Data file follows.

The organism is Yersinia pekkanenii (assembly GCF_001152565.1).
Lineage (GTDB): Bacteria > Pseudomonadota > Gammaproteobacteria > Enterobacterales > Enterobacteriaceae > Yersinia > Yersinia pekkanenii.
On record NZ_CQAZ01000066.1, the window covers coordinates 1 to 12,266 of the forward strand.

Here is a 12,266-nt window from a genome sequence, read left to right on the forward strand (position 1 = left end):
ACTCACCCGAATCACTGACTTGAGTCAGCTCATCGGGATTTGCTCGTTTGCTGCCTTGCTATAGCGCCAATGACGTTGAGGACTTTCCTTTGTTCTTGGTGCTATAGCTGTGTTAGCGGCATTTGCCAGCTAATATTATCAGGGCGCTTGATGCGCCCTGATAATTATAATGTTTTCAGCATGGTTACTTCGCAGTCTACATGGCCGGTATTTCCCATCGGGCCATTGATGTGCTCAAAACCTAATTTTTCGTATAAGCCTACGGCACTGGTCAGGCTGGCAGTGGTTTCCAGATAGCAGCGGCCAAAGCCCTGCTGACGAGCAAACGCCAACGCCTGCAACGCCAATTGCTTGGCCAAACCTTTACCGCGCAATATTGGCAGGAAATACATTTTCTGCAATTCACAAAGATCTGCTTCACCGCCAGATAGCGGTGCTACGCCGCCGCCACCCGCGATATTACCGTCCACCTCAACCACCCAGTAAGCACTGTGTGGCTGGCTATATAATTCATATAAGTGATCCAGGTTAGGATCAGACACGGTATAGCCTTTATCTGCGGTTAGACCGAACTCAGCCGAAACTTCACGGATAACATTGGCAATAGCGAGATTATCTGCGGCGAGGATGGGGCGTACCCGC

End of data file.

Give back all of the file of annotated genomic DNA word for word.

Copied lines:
The organism is Yersinia pekkanenii (assembly GCF_001152565.1).
Lineage (GTDB): Bacteria > Pseudomonadota > Gammaproteobacteria > Enterobacterales > Enterobacteriaceae > Yersinia > Yersinia pekkanenii.
On record NZ_CQAZ01000066.1, the window covers coordinates 1 to 12,266 of the forward strand.

Here is a 12,266-nt window from a genome sequence, read left to right on the forward strand (position 1 = left end):
ACTCACCCGAATCACTGACTTGAGTCAGCTCATCGGGATTTGCTCGTTTGCTGCCTTGCTATAGCGCCAATGACGTTGAGGACTTTCCTTTGTTCTTGGTGCTATAGCTGTGTTAGCGGCATTTGCCAGCTAATATTATCAGGGCGCTTGATGCGCCCTGATAATTATAATGTTTTCAGCATGGTTACTTCGCAGTCTACATGGCCGGTATTTCCCATCGGGCCATTGATGTGCTCAAAACCTAATTTTTCGTATAAGCCTACGGCACTGGTCAGGCTGGCAGTGGTTTCCAGATAGCAGCGGCCAAAGCCCTGCTGACGAGCAAACGCCAACGCCTGCAACGCCAATTGCTTGGCCAAACCTTTACCGCGCAATATTGGCAGGAAATACATTTTCTGCAATTCACAAAGATCTGCTTCACCGCCAGATAGCGGTGCTACGCCGCCGCCACCCGCGATATTACCGTCCACCTCAACCACCCAGTAAGCACTGTGTGGCTGGCTATATAATTCATATAAGTGATCCAGGTTAGGATCAGACACGGTATAGCCTTTATCTGCGGTTAGACCGAACTCAGCCGAAACTTCACGGATAACATTGGCAATAGCGAGATTATCTGCGGCGAGGATGGGGCGTACCCGC